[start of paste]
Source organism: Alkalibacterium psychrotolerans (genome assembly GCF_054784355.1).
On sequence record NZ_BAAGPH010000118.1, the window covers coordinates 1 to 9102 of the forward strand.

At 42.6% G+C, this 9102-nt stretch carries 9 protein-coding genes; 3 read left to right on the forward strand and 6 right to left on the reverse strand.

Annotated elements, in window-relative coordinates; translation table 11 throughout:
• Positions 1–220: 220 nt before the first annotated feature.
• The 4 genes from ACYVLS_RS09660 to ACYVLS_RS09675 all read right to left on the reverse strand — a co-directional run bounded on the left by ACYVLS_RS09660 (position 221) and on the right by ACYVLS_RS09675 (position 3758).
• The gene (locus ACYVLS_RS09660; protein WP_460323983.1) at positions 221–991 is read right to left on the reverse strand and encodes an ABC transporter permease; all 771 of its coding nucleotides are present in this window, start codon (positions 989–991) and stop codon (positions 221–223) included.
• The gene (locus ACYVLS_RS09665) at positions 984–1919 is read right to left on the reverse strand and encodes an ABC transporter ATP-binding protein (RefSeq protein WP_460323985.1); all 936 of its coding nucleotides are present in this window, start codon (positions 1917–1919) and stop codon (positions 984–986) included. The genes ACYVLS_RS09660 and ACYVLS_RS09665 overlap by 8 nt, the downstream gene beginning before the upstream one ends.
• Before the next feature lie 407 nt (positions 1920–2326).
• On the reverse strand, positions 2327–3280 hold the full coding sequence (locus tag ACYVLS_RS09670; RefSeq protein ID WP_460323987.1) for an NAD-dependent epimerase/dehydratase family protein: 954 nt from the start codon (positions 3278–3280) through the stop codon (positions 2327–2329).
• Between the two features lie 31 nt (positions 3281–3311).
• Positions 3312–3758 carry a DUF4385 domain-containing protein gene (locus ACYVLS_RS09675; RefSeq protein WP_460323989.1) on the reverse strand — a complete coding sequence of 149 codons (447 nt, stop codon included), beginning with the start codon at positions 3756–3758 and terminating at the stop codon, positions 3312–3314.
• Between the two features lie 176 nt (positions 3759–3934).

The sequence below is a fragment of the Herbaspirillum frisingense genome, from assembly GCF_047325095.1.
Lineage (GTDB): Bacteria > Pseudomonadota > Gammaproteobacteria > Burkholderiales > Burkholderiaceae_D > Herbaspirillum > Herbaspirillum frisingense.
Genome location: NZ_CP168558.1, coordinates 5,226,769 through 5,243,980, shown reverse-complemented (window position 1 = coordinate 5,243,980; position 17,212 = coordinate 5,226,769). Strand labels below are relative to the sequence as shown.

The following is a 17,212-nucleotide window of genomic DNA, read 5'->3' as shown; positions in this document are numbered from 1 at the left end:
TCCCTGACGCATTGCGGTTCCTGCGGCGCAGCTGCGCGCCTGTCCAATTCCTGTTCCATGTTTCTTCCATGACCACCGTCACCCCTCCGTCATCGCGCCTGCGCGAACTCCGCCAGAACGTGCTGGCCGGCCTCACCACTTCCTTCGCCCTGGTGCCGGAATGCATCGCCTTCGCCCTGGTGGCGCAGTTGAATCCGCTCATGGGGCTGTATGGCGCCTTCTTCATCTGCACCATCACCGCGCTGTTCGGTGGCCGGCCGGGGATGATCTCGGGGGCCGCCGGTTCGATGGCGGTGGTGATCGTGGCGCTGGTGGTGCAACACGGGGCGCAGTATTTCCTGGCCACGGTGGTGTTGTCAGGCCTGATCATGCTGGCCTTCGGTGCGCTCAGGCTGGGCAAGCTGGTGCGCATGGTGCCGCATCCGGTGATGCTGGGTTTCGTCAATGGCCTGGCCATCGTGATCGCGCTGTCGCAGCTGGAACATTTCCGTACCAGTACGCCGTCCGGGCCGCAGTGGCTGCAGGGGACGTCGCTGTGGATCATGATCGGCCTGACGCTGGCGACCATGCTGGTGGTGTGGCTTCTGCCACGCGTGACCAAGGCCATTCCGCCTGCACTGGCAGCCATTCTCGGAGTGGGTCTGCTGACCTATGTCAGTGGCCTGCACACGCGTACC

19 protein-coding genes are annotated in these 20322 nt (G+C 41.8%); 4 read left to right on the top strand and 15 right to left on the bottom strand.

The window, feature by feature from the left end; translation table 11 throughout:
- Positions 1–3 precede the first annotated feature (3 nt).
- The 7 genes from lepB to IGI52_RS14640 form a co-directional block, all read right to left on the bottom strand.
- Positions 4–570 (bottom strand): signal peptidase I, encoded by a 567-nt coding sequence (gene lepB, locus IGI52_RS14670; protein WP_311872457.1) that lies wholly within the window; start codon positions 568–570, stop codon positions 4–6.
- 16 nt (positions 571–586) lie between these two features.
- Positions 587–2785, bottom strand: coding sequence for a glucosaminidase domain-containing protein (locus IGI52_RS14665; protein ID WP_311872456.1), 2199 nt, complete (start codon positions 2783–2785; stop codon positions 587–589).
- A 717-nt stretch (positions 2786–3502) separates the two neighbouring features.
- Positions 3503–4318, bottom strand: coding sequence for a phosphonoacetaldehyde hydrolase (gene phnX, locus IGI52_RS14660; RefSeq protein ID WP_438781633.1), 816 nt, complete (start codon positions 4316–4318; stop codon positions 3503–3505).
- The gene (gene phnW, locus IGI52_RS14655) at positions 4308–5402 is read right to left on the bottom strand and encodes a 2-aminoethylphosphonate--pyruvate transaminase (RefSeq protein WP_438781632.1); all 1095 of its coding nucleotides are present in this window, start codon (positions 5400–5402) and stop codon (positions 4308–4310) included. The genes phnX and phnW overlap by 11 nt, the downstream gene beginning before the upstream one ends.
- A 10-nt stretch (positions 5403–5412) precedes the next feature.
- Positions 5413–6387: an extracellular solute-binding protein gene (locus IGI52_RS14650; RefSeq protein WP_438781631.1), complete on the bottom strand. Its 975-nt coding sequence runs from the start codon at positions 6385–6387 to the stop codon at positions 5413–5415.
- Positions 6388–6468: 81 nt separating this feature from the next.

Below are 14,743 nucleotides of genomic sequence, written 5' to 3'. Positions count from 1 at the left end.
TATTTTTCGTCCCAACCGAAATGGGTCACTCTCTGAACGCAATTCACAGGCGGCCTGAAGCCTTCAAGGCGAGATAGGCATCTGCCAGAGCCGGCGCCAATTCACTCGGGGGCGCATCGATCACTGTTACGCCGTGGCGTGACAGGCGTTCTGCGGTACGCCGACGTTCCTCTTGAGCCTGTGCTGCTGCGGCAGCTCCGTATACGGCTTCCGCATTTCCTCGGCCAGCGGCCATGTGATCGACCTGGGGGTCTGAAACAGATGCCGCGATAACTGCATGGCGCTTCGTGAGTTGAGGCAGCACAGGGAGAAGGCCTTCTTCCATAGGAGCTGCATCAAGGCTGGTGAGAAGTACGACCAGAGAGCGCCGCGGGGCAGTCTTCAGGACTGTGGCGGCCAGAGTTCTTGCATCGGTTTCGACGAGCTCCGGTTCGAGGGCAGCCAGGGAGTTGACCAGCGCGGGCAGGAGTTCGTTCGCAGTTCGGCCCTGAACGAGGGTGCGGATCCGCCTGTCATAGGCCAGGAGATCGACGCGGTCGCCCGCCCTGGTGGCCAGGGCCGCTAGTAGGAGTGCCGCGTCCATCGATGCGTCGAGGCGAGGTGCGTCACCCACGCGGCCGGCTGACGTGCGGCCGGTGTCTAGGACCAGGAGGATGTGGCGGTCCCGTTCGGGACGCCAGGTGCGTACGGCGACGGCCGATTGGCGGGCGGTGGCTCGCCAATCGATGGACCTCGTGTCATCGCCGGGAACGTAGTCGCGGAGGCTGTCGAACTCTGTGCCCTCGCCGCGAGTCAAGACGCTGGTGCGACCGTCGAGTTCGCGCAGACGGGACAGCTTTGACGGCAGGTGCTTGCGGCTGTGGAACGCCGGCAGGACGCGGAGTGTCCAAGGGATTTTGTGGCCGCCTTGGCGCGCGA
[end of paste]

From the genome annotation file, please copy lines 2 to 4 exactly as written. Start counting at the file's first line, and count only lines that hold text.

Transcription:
On sequence record NZ_BAAGPH010000118.1, the window covers coordinates 1 to 9102 of the forward strand.

At 42.6% G+C, this 9102-nt stretch carries 9 protein-coding genes; 3 read left to right on the forward strand and 6 right to left on the reverse strand.

Annotated elements, in window-relative coordinates; translation table 11 throughout: